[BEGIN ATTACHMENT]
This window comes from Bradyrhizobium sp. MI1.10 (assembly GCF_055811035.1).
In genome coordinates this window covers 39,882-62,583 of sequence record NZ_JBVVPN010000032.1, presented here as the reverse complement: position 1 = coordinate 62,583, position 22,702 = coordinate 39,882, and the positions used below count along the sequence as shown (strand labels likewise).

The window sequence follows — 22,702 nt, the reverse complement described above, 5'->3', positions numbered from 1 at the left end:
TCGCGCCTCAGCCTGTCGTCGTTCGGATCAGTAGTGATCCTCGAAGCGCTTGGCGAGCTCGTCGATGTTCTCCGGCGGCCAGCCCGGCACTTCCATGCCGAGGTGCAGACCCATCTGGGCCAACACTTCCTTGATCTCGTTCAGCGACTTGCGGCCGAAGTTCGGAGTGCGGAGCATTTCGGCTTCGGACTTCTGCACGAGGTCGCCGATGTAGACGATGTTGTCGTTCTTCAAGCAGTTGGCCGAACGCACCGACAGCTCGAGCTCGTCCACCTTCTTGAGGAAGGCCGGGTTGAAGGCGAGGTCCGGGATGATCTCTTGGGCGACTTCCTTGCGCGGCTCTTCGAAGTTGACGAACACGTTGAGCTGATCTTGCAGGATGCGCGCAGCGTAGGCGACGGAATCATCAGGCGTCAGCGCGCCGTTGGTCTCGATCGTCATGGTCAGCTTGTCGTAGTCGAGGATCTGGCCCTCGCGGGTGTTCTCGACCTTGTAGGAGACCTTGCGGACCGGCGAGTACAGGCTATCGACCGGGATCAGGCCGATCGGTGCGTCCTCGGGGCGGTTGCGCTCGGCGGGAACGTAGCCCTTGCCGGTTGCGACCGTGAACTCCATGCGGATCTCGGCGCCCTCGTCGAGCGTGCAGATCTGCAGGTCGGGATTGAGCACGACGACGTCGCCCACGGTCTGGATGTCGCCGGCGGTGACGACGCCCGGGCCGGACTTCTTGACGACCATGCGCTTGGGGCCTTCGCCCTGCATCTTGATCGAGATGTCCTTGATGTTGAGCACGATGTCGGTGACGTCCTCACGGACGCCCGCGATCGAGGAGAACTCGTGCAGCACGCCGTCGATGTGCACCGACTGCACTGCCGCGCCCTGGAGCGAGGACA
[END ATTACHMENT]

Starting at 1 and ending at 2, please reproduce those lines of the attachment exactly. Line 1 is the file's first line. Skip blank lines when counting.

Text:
This window comes from Bradyrhizobium sp. MI1.10 (assembly GCF_055811035.1).
In genome coordinates this window covers 39,882-62,583 of sequence record NZ_JBVVPN010000032.1, presented here as the reverse complement: position 1 = coordinate 62,583, position 22,702 = coordinate 39,882, and the positions used below count along the sequence as shown (strand labels likewise).